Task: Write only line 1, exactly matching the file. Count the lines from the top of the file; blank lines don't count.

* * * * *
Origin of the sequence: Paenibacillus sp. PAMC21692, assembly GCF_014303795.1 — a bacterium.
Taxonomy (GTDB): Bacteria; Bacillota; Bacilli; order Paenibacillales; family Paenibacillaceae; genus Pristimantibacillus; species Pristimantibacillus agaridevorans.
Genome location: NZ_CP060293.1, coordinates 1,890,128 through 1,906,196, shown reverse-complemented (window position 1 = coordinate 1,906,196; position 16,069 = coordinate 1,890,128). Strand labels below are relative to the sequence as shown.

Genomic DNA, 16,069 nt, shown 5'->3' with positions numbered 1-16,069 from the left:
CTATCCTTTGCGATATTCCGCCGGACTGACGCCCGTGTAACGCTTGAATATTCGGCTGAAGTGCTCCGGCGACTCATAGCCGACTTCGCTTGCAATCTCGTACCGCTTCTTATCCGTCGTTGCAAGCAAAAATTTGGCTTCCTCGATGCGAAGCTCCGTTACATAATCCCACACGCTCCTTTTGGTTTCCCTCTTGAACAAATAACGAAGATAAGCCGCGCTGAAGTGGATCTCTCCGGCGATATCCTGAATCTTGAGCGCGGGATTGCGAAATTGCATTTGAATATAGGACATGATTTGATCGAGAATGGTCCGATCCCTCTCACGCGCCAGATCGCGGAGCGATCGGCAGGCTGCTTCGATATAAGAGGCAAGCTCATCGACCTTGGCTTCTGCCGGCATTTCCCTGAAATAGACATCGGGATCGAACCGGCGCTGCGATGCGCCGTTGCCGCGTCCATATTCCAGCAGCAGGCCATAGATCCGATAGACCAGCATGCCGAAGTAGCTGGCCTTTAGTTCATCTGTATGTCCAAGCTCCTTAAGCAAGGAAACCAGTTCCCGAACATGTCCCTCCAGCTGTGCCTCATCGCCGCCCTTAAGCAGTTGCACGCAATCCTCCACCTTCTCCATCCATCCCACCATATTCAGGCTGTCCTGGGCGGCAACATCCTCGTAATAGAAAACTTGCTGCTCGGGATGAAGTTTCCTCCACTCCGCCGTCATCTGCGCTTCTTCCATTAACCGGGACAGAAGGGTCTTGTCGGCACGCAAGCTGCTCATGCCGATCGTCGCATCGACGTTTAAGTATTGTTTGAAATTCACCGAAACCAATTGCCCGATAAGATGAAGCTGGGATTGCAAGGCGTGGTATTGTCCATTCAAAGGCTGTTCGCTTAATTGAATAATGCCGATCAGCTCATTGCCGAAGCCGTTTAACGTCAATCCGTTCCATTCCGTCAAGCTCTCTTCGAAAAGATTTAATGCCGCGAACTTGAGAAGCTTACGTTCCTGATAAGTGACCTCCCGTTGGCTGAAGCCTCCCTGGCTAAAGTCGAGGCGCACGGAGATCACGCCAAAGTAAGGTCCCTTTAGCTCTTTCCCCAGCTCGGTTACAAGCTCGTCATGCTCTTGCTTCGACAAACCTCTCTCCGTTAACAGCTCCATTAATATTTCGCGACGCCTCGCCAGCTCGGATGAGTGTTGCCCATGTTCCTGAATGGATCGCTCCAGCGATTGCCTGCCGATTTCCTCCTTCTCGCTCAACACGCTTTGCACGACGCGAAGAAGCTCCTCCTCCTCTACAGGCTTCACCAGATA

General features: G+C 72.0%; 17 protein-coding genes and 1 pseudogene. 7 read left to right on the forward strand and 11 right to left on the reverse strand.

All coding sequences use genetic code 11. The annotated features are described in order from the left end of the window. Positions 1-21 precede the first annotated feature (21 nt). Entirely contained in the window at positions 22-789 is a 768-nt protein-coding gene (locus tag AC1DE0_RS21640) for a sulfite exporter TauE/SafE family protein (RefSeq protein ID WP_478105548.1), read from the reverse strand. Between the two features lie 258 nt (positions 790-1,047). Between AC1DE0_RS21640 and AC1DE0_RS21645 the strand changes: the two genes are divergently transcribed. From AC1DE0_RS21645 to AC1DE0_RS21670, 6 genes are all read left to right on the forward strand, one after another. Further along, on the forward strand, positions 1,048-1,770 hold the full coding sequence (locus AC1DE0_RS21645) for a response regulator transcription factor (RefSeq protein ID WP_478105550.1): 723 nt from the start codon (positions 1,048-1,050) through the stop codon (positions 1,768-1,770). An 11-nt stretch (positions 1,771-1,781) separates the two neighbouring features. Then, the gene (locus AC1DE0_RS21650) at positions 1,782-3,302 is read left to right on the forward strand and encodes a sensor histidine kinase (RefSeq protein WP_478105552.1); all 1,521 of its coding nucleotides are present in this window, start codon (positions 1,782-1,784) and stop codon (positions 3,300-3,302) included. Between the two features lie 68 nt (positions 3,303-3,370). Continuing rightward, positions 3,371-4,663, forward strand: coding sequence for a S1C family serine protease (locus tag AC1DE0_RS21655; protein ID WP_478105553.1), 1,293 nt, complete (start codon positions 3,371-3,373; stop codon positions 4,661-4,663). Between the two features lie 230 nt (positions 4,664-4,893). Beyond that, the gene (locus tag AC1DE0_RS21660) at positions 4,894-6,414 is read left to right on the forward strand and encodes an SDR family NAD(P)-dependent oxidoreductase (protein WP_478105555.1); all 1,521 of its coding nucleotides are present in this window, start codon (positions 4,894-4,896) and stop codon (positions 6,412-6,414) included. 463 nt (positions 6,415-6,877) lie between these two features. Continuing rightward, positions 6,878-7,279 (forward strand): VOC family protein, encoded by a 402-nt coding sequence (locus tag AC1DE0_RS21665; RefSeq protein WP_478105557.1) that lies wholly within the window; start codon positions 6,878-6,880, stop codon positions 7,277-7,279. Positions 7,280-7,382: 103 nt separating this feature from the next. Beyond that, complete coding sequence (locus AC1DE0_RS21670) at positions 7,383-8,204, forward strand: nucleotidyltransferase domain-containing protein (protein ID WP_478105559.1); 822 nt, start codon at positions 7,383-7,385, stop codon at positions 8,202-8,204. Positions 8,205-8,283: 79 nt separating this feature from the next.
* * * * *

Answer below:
Origin of the sequence: Paenibacillus sp. PAMC21692, assembly GCF_014303795.1 — a bacterium.